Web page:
The first day of training is devoted to letting the dog decompress. “We put zero pressure on the dog in the beginning,” Ganz says, noting that from there on out, it’s about getting the dog to trust you. “They are already powerless because they have learned helplessness. We try to teach them empowerment, to build their confidence and worth through self-efficacy.”
Training typically takes anywhere from five to seven weeks. Ganz says the program is beneficial for offenders like him as well as for the dogs. “I have learned responsibility and the ability to empathize,” he says. “I’ve also learned patience.”
The dogs bring a sense of warmth and happiness not only to their canine handlers, but also to the other offenders in the prison. “Everybody around the dogs benefits,” Ganz says.
Other canine handlers in the program at Lunenburg agree on the merits of the program. “This program had an element of responsibility you can’t get in most other prison environments,” says offender Shane Cubbage. “It’s a relief to have some responsibility. It also gives you a sense of accomplishment and teaches you social skills.”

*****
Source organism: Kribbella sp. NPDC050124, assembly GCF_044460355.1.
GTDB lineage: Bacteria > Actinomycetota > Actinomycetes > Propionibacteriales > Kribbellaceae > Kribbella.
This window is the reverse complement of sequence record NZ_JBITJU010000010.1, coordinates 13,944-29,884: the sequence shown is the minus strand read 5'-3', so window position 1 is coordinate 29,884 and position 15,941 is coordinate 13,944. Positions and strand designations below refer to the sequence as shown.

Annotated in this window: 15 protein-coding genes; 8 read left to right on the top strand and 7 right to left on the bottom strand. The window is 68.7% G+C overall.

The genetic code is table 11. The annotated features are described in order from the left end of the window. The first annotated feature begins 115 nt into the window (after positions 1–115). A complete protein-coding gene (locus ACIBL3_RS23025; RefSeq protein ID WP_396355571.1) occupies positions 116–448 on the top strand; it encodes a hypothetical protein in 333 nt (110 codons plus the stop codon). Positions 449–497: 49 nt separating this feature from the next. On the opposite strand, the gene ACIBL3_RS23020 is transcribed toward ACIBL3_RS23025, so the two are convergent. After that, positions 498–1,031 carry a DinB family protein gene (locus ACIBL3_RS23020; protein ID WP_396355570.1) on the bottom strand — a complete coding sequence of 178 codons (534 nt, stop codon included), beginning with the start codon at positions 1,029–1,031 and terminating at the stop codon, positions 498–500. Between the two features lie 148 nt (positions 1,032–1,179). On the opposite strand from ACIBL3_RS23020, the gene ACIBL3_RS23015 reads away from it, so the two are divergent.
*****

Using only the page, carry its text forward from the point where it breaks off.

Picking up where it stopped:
Offenders Bruce Diggs and Kevin Greene who recently worked with Ernie, a beagle with some trust issues, found that once Ernie warmed up to them, he was easier to train. “It’s rewarding,” Diggs says of being in the program. “You see your dog go from nothing to being fully trained.”
“The program is therapeutic,” chimes in Greene. “You know you are giving the dog a second chance.”
Offender Shaddai Omolara sees a lot of similarities between the dogs and the offenders. “Some of the dogs have similar issues to us, like not having good examples of how to conduct ourselves properly in society,” he says.
The canine handlers try not to get too attached to the dogs “because you know they are leaving at some time,” says Michael Blake. “I wanted to work with them because I know when they go to a good home, they will be ready.”
Offenders Isac Kingsby and Wayne Simmons both love working with animals. “It’s a good way to help the dogs and do something to better myself,” says Simmons.
Kingsby agrees. “This is something positive I can learn to take back with me.”
Bucky’s new parents, Eric and Erin, liked the idea of adopting a rescue animal “but this is the next step,” says Eric. “This is a rescue animal that has helped rescue a person. The person is learning skills, and the animal is learning skills. It has helped contribute to the rehabilitation of someone.”
He believes that one of the reasons Bucky is so loving with people is that he was loved when he was being trained at Lunenburg. “I imagine if he were to go and see his trainers he would be as excited to see them as he is to see us,” Eric says. “What we have seen every day is that he has had a pretty remarkable experience
in this program.”